In 2020, HEAL funded a workshop on “Quantitative Evaluation of Myofascial Tissues: Potential Impact on Musculoskeletal Pain Research,” which pointed to a unique and transformative research opportunity for HEAL to combat the challenges of pain management and opioid addiction. The video recordings (Day 1 and Day 2), executive summary, and detailed summary of the workshop can be found here: https://www.nccih.nih.gov/news/events/nih-heal-initiative-workshop-on-myofascial-pain.
This Notice encourages investigators with expertise, insights, and interests in this area of developing quantitative imaging biomarkers of myofascial tissues for clinical pain management to begin to consider applying for this new FOA.
Collaborative investigations combining expertise in minimally invasive imaging technology, quantitative analysis and computational modeling, myofascial pain, and nonpharmacologic or integrative pain management will be encouraged, and these investigators should also begin considering applying for this new FOA.
Among the areas of research encouraged in this initiative are pain conditions involving myofascial tissues. Examples include musculoskeletal pain such as chronic low-back pain, temporomandibular disorders, chronic neck and shoulder pain, as well as other types of painful conditions such as headache and migraine.
There are two main objectives to be achieved in the two-phased FOA.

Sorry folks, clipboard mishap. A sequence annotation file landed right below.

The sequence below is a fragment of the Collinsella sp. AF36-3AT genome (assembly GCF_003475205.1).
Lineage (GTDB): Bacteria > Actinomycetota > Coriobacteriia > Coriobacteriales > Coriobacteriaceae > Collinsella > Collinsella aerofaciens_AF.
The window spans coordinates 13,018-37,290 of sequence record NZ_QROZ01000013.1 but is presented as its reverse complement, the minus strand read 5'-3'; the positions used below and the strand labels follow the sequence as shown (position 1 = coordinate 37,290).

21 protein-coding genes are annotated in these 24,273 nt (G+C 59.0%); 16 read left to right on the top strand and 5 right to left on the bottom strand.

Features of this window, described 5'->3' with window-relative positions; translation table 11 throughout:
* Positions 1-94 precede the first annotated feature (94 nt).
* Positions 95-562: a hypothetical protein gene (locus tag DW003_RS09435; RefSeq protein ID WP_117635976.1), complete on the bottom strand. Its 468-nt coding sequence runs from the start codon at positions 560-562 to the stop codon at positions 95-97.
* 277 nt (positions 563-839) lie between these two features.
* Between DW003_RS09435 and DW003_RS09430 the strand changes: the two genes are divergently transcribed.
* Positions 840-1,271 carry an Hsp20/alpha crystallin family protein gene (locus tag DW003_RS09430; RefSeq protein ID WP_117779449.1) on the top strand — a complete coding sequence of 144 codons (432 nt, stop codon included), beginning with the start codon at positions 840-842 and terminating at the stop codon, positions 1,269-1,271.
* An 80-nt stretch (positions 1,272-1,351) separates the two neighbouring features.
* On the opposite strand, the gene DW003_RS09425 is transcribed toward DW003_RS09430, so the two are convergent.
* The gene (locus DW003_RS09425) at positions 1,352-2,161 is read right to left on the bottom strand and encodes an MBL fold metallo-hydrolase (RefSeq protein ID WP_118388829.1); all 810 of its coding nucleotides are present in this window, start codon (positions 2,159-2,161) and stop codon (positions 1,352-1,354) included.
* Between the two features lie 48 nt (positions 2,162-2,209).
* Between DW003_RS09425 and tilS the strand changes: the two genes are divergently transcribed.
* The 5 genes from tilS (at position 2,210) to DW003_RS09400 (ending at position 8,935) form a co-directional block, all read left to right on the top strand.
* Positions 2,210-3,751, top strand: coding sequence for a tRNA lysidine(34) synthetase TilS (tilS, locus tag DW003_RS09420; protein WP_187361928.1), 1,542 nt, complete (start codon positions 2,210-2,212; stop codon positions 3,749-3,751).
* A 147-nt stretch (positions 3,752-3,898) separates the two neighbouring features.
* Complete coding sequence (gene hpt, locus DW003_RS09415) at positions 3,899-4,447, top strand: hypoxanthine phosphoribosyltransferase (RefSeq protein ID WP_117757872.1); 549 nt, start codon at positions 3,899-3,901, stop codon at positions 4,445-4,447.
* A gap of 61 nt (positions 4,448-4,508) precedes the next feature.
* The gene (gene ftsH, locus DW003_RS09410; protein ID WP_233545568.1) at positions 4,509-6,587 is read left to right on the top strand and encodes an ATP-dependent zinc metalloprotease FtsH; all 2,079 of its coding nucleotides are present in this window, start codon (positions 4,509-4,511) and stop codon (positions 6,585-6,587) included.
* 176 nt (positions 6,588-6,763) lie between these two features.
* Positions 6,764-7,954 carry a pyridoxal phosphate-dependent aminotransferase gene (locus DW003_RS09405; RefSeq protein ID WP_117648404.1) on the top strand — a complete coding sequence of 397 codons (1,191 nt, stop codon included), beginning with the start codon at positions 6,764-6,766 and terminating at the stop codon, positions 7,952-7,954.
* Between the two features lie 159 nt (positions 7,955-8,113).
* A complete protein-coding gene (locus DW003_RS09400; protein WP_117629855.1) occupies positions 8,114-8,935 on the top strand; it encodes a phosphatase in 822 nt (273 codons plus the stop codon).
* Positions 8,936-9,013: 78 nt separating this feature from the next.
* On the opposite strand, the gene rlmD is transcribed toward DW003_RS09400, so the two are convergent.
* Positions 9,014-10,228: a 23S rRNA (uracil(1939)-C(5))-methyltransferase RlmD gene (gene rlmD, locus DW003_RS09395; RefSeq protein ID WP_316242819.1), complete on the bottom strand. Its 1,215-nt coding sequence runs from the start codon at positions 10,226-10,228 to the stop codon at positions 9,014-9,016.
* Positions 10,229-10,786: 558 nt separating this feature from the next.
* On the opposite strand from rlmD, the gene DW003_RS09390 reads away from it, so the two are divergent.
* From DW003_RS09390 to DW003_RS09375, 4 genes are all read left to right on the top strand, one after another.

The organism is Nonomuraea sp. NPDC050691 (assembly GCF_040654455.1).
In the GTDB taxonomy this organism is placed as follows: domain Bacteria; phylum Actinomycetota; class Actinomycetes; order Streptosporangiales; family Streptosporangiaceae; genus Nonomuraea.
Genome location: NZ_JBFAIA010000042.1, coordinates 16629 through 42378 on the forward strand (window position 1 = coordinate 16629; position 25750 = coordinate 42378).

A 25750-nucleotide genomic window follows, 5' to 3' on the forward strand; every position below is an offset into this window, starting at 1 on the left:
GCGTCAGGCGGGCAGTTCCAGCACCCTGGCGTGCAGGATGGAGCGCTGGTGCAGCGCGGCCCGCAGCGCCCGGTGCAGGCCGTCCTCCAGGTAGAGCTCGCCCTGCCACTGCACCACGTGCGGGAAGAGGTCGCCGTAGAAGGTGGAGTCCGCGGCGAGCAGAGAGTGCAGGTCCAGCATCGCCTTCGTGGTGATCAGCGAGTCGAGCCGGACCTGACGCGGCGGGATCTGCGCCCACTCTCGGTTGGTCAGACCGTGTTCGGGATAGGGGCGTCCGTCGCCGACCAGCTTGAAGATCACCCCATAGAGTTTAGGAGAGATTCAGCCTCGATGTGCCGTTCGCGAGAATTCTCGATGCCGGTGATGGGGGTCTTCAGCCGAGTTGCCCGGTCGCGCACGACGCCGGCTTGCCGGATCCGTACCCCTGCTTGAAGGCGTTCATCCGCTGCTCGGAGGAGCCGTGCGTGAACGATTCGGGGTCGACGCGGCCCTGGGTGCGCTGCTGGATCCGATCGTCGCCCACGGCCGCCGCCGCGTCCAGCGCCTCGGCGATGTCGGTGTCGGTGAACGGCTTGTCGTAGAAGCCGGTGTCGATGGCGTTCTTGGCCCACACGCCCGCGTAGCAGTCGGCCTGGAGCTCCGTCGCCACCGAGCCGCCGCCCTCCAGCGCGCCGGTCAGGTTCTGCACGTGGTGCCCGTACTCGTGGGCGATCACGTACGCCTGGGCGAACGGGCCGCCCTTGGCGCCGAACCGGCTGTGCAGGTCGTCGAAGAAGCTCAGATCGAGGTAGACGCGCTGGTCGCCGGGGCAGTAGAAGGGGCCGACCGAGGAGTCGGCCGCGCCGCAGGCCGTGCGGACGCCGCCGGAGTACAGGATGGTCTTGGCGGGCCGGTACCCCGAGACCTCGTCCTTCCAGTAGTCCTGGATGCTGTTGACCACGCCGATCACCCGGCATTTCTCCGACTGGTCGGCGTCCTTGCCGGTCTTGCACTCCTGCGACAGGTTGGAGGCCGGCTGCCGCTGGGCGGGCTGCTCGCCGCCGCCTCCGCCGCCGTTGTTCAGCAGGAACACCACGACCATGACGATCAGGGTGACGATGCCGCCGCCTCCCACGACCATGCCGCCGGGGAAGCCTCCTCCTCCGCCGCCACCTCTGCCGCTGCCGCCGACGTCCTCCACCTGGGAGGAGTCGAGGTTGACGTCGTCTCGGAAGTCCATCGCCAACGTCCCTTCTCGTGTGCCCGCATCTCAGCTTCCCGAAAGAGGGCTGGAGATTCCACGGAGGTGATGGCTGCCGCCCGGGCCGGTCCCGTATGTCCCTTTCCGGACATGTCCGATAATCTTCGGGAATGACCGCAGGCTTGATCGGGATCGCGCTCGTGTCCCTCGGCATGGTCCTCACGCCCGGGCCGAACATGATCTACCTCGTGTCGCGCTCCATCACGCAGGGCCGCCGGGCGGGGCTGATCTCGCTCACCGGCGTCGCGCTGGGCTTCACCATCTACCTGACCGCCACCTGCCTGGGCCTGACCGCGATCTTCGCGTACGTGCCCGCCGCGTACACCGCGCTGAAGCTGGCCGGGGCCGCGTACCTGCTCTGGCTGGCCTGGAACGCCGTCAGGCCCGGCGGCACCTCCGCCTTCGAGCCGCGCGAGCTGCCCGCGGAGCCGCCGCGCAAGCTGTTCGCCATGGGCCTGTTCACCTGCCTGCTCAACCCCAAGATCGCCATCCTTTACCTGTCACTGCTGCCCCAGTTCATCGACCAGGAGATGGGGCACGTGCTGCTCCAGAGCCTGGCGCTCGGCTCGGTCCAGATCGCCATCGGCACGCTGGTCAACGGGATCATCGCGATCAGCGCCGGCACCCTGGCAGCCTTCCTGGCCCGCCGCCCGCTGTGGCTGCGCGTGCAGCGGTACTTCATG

Objective 1 (Phase 1): Observational Studies
The primary objective of the first phase is to identify and develop quantitative measures,which can differentiate myofascial tissue abnormalities in healthy, versus latent, versus active pain stages in humans via observational studies and cross-sectional correlations with clinical signs/symptoms.
Examples of quantitative technologies for Phase 1 studies may include:
Investigators are encouraged to choose one or multiple types of technologies described above to develop the quantitative measures to assess the "myofascial unit", including muscles and associated connective tissues, nerves, blood vessels, and lymphatics.
Objective 2 (Phase 2): Interventional Studies
The primary objective of the second phase is to build on the quantitative measures identified and developed in Phase 1 to develop biomarkers and test their abilities to monitor responses and predict pain related outcomes, including patient-reported outcomes, in response to one or a combination of treatments or therapies specified below in randomized and controlled longitudinal interventional studies of patients with pain.
Applicants are encouraged to choose one or more of the following treatments or therapies for the Phase 2 study:
This study will be part of the of the NIH HEAL (Helping to End Addiction Long-termSM) Initiative to speed the development and implementation of scientific solutions to the national opioid public health crisis. HEAL will bolster research across NIH to (1) improve treatment and prevention of opioid misuse and opioid use disorder and (2) enhance pain management. More information and periodic updates about the Initiative are available at: https://heal.nih.gov/.
Applications are not being solicited at this time.
Please direct all inquiries to:
Wen G. Chen, Ph.D.
National Center for Complementary and Integrative Health (NCCIH)